No Garden? Here are 66 Edible Plants You Can Grow at Home in Containers


Growing your own fresh produce is pretty amazing and eye-opening experience. You get to learn how fruits and veggies grow and you will have pesticide-free foods on your table. You will also avoid any issues regarding transport and trips to the grocery store.



And yes, we all can be gardeners, it takes just a minimal effort. If you go for being a first-timer, you shall enjoy strawberries, basil and tomatoes first. Peppers, kale spinach, chard and mesclun are ready for use once the last frost is gone. You can grow these on your tiny terrace, and a little DIY carpentry could really be of great help.

Take the “challenge,” and grow your own food. It is quite rewarding and inexpensive. However, make sure you are using the right container or planter, learn more about the steps of maintenance and find some high-quality seeds or starter plants.

Tree fruits – including apples

1. Apples can be grown in a container; you can also grow them on the balcony or other small space using a technique called espaliering.

2. Kumquats

3. Avocados (plenty of extra tips online if you search)

4. Blackberries

5. Blueberries (sometimes helpful videos are available online)

6. Pomegranate

7. Cherries

8. Figs

9. Pears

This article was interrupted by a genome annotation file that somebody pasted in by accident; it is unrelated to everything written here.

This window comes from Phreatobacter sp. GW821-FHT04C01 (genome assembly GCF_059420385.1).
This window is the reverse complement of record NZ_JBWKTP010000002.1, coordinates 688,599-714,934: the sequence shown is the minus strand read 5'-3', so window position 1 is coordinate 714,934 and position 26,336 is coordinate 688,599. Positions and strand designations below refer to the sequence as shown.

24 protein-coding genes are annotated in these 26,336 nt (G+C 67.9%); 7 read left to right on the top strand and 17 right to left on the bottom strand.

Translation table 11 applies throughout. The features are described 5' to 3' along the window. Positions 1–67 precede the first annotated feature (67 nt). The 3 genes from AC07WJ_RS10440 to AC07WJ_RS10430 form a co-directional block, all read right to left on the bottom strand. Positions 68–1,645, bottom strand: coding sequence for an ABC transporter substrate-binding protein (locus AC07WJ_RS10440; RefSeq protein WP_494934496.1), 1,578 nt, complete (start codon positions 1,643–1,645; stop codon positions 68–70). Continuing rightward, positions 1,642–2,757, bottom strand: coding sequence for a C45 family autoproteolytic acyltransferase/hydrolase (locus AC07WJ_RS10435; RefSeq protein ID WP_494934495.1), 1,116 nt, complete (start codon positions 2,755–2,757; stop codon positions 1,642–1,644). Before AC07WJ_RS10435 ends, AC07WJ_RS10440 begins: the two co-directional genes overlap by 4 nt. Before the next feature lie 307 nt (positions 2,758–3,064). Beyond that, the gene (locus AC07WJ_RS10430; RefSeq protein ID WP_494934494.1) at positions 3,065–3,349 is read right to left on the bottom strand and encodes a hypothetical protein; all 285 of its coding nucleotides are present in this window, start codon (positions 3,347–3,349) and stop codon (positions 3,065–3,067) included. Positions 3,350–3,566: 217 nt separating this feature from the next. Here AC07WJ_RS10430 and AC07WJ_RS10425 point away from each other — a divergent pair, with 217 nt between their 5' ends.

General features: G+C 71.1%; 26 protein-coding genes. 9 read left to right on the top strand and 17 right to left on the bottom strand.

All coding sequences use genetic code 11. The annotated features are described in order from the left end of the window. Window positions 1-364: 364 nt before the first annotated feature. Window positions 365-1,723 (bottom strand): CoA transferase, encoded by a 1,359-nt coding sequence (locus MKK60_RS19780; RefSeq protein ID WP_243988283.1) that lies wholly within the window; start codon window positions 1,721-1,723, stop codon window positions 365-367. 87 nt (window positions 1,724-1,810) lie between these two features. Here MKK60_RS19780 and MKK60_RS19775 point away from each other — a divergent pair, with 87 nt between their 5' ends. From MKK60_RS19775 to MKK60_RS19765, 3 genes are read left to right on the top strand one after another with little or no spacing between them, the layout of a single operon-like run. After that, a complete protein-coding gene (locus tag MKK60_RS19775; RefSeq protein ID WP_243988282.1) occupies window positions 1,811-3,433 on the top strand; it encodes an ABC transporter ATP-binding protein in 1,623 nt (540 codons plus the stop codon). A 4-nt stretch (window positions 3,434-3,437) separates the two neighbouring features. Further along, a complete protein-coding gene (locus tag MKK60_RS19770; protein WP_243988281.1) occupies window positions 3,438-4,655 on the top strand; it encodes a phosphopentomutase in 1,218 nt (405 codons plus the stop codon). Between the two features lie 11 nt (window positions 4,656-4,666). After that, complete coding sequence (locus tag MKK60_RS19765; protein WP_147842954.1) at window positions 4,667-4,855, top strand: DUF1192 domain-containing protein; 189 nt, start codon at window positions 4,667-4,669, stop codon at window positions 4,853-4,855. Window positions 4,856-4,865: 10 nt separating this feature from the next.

Citrus fruits

Citrus trees in particular are said to be good for beginning gardeners and are easy to grow indoors, so don’t let inexperience or lack of outdoor space stop you from enjoying fresh-picked, hyper-local fruit.

10. Dwarf oranges

11. Grapefruit

12. Tangerines

13. Meyer lemons

14. Limes



Tropical fruits

Tropical fruits can also be surprisingly easy to grow indoors, even in non-tropical climates. Such as…

15. Bananas (look for container gardening tips online)

16. Pineapple

17. Papaya

18. Guavas (several varieties)

The real surprises

19. Hops—yes, as in the “spice” ingredient in beer. Turns out they’re easy to grow!

20. Aloe Vera

21. Strawberries

22. Tea (well, herbal tea)

23. Quinoa!

The non-surprises

24. Tomatoes

25. Summer squash

26. Other squashes, like acorn and pumpkin

27. Hot Peppers

28. Sweet peppers

29. Cucumbers

Melons

30. Small cantaloupe

31. Jenny Lind melon (an heirloom cantaloupe)

32. Golden Midget Watermelon



Herbs

Just about any herb grows well indoors—just be sure that if you’re going to do any container-sharing, you do your research first about which herbs co-habitate well together. (Some will hog water, for example, and leave the others dried out.)

33. Basil

34. Oregano

35. Parsley

36. Rosemary

37. Chives

38. Catnip

39. Thyme

40. Sage

41. Parsley

Leafy Greens

42. Kale

43. Mesclun greens

44. Spinach

45. Swiss chard

46. Lettuces (plenty of options there, from micro-greens to head or loose-leaf)

47. Mustard greens

48. Collard greens

49. Arugula

Root Vegetables

50. Carrots

51. Beets

52. Potatoes



Other healthy-sounding stuff

53. Sprouts

54. More sprouts: mung bean and lentil sprouts

55. Wheatgrass

56. Kohlrabi

57. Turnips

58. Rutabagas

59. Celeriac

60. Parsnips

61. Jerusalem Artichoke

62. Sugar snap peas

63. Rhubarb (not ideal in a container, but it can work)

64. Mushrooms (again, more tips online if you look)

65. Pole Beans

66. Aaaand… asparagus, although some disagree that it does well in a container. Try it if you’re ok with a risk!




Stay healthy and positive! Share and make all aware!

Source: Wake Up World

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